Now on to more news and views.
A new issue of The Wireless Messaging Newsletter gets posted on the web each week. A notification goes out by e-mail to subscribers on most Fridays around noon central US time. The notification message has a link to the actual newsletter on the Internet. That way it doesn't fill up your incoming e-mail account.
There is no charge for subscription and there are no membership restrictions. Readers are a very select group of wireless industry professionals, and include the senior managers of many of the world's major Paging and Wireless Data companies. There is an even mix of operations managers, marketing people, and engineers—so I try to include items of interest to all three groups. It's all about staying up-to-date with business trends and technology. I regularly get readers' comments, so this newsletter has become a community forum for the Paging, and Wireless Data communities. You are welcome to contribute your ideas and opinions. Unless otherwise requested, all correspondence addressed to me is subject to publication in the newsletter and on my web site. I am very careful to protect the anonymity of those who request it.
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|AMERICAN ASSOCIATION OF PAGING CARRIERS|
AAPC to send representatives to the Association of Public Safety Communications Officials International (APCO) Convention in August.
APCO is the world’s largest organization dedicated to public safety communications, their members consist of emergency call centers, law enforcement agencies, emergency medical services, fire departments, forestry services, and others who work with communications systems that safeguard the world’s citizens. AAPC will be sharing a booth with one of our vendor members, Critical Response Systems to help promote the benefits of utilizing paging technology to this targeted audience.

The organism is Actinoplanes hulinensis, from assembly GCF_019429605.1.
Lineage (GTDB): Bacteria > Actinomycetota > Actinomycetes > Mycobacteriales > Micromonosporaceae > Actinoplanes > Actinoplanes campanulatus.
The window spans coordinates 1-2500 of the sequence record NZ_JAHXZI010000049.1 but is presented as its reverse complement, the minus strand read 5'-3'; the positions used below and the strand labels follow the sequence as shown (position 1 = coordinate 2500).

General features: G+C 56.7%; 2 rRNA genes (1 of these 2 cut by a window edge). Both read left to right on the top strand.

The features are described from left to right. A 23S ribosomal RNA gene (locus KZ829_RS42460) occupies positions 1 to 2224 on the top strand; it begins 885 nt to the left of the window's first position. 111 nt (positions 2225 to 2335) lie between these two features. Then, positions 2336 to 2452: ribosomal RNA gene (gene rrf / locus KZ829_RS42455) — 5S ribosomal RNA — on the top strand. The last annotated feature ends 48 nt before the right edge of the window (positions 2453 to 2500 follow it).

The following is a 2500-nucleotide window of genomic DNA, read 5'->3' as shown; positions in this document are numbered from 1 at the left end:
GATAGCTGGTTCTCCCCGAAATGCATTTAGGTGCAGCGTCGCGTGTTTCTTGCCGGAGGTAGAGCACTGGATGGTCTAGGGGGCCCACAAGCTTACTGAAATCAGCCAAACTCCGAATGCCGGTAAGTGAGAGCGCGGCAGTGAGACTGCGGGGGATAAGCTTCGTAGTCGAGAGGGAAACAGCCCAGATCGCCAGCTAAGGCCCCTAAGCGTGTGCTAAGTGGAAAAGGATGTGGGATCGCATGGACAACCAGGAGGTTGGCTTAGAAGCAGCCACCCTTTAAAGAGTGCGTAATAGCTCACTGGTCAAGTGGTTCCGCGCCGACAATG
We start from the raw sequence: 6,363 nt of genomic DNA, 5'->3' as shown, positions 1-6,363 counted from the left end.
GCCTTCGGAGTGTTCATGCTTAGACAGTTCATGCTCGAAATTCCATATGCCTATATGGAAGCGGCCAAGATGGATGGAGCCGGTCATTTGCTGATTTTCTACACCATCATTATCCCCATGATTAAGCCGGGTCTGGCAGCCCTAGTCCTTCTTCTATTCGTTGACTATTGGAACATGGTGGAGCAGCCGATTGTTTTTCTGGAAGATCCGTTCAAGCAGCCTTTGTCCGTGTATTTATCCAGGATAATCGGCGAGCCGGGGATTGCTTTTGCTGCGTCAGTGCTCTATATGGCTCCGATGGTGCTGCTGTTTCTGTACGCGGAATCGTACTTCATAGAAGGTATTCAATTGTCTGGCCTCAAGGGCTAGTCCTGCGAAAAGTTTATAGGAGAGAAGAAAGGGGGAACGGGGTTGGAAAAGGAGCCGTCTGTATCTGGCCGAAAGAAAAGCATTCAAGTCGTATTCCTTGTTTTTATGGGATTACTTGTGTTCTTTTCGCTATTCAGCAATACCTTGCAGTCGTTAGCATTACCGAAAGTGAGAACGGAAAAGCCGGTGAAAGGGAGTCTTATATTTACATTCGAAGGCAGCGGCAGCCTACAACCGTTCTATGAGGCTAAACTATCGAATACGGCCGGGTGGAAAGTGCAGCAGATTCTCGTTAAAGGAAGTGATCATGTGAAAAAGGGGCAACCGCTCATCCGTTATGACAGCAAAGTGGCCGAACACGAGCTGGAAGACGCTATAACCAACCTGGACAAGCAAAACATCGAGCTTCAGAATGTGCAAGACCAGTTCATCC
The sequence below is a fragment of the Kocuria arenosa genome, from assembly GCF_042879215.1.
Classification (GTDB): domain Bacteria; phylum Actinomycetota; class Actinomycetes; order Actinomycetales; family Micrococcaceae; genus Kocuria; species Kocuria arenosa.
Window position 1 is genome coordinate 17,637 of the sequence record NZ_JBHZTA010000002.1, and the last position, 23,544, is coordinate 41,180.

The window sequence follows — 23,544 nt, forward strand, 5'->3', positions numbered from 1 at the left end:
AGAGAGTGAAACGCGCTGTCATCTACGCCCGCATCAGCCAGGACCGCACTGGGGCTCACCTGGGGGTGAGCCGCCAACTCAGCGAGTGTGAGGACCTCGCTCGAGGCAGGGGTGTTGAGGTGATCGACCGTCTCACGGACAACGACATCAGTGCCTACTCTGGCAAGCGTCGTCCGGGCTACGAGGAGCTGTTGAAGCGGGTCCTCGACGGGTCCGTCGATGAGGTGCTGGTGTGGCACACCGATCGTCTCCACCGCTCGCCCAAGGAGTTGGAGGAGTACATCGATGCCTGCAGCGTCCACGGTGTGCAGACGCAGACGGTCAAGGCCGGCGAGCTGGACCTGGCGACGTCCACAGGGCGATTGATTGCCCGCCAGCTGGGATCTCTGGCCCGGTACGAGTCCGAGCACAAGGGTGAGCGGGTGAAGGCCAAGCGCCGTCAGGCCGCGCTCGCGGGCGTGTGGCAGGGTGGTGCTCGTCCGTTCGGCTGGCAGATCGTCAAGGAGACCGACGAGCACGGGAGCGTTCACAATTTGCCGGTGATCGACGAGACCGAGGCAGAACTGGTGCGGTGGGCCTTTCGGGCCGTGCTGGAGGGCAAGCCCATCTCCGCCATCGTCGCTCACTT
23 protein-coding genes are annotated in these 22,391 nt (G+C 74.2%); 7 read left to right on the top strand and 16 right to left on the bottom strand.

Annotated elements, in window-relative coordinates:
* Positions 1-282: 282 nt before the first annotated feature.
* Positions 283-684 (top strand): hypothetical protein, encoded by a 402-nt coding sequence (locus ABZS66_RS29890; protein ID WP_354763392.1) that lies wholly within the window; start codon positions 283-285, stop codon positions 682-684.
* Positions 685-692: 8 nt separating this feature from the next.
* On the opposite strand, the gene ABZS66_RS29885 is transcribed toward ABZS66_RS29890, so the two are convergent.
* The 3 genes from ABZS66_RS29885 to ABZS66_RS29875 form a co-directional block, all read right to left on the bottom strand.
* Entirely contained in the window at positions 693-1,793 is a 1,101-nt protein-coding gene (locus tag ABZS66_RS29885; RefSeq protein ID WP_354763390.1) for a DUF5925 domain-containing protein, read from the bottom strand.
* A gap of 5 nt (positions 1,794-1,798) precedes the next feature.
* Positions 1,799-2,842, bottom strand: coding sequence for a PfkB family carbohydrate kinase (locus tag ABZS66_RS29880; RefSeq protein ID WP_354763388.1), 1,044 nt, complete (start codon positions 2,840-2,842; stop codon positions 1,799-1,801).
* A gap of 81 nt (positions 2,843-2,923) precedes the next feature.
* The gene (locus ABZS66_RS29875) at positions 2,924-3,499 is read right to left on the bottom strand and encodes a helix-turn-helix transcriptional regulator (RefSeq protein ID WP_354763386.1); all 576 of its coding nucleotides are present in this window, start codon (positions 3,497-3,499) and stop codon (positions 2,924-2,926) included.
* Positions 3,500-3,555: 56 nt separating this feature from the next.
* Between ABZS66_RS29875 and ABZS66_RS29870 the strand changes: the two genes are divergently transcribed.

AAPC working with you to advance your business and the paging industry!
|FEATURED ADVERTISERS SUPPORTING THE NEWSLETTER|
Nighthawk Systems and SkyTel Join Forces
— Nighthawk Devices to Operate on SkyTel Two-Way Network —
— Collaborative Marketing Agreement —
July 18, 2007 07:00 AM Eastern Daylight Time
SAN ANTONIO—(BUSINESS WIRE)—Nighthawk Systems, Inc. (OTCBB:NIHK) and SkyTel, a division of Bell Industries, Inc. (AMEX:BI) today announced that they have agreed to join forces to provide two-way telemetry solutions to enterprise customers utilizing the SkyTel Wireless Network. SkyTel is a leading provider of wireless messaging and telemetry services to Fortune 1000 and government customers throughout the United States. Network Reliability and its superior customer service are at the heart of SkyTel’s ability to serve its customers. Nighthawk Systems is a leading provider of intelligent wireless power management and emergency notification solutions.